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Rolls-Royce absorbs first-half charge over Trent problems

Rolls-Royce has taken a £554 million ($725 million) exceptional charge in its first half, to account for the costs incurred to address blade problems with its Trent 1000 engines for the Boeing 787.

The company has disclosed the charge as it clarified expected cash costs next year relating to issues affecting both the Trent 1000 and the Airbus A380’s Trent 900 powerplants.

Rolls-Royce states that the £554 million charge amounts to some 40% of the total cash cost it expects to shoulder in the period to 2022 as it resolves the Trent 1000 situation.

It says the charge reflects the “impact of the abnormal costs” it is incurring, which fall outside of normal costs for its TotalCare maintenance and support scheme.

The charge will cover costs such as responding to customer claims relating to operational disruption, as well as wastage costs linked to shop visits.

Rolls-Royce adds that the remainder of the costs will be recognised “over time” through its regular contract-accounting margins.

The manufacturer estimates that the combined cash cost of dealing with in-service issues on the Trent 1000 as well as the Trent 900 will reach a “similar level” in 2019 to the £450 million it has previously forecast for 2018.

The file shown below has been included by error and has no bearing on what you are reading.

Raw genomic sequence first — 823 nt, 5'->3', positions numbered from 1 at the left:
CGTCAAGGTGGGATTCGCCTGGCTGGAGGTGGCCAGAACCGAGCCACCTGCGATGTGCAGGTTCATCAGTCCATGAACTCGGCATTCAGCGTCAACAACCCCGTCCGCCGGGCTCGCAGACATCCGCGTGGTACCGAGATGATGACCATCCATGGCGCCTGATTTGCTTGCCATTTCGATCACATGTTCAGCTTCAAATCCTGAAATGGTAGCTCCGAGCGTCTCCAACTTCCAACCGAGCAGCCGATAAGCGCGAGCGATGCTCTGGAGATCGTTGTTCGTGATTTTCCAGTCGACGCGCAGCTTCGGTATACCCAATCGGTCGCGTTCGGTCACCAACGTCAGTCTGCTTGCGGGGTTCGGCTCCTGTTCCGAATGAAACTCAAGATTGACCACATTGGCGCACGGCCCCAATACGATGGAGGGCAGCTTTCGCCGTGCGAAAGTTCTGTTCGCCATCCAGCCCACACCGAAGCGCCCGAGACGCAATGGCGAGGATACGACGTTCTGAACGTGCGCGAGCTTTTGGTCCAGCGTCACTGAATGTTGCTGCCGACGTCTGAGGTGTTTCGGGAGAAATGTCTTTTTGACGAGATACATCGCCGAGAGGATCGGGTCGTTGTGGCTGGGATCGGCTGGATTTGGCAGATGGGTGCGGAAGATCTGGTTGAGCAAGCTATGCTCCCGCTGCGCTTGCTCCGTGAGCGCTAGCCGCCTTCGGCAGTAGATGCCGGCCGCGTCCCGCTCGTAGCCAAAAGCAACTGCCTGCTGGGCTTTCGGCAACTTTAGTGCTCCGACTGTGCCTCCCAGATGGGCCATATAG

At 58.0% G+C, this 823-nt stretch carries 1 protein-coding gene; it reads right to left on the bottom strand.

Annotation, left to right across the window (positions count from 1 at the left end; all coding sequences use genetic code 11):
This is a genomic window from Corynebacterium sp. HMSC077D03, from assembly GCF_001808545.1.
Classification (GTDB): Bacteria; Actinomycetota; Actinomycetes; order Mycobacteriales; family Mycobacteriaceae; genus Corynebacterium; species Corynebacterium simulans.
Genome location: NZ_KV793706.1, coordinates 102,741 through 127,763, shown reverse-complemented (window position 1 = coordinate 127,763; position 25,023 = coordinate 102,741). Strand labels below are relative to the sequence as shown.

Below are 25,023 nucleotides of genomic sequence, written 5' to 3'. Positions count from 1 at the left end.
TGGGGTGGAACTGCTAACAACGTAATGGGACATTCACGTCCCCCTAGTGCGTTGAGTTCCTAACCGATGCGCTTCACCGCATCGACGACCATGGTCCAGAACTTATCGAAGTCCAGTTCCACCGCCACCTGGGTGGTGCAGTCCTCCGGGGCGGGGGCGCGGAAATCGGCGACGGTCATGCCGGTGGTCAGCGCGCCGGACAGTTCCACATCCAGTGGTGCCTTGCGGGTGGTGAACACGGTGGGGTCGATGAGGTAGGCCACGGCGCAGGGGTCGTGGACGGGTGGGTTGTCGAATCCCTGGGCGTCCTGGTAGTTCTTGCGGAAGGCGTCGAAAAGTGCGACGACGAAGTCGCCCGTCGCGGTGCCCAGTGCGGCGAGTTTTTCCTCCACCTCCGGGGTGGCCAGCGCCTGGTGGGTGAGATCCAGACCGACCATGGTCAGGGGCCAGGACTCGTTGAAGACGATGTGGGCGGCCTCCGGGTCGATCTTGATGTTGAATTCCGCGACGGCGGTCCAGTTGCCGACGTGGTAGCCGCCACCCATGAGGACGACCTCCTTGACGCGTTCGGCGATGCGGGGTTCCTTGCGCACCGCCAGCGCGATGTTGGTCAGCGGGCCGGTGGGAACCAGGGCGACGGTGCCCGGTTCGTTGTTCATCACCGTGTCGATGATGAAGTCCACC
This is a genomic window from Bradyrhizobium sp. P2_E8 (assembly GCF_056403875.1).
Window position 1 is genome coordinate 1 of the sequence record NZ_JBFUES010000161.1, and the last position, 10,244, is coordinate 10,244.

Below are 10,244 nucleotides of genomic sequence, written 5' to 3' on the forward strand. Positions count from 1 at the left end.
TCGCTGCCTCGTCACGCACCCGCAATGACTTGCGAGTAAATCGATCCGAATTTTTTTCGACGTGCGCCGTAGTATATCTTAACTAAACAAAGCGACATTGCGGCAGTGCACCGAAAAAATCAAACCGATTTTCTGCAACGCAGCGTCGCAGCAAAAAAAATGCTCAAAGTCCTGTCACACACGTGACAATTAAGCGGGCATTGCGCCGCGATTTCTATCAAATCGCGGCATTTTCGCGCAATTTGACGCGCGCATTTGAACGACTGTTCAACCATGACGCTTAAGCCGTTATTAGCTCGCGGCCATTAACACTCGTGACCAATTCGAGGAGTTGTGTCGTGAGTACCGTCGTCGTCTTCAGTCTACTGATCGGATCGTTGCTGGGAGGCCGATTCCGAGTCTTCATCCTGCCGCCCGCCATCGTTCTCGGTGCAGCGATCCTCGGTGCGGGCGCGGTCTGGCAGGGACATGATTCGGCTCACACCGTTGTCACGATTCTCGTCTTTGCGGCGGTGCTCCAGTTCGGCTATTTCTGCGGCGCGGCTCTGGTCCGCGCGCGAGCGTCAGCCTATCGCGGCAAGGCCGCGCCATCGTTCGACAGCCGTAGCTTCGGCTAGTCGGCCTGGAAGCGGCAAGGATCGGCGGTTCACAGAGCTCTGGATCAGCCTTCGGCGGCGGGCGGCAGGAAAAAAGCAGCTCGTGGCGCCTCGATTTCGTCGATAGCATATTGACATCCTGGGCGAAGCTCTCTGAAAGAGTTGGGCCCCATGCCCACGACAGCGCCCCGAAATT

These cash costs will then decline, it says, by “at least” £100 million in 2020, after which they will “step down materially” as the technical changes to the engines are fully introduced by 2022.

“We still expect to deliver an improvement in 2019 underlying core free cash flow compared to our guidance for 2018, marking a further step towards our 2020 free cash flow ambition,” says the company.

Rolls-Royce reiterates its acknowledgement that the problems with the Trent 1000 have caused “significant” disruption for several customers.

It has commenced certification testing of a redesigned intermediate compressor rotor blade for the Package C version of the engine, and a redesign for Package B engines will follow. It is also testing a revised blade for the Trent 1000 TEN and Trent 7000 engines – for the 787 and Airbus A330neo respectively – as a precaution.

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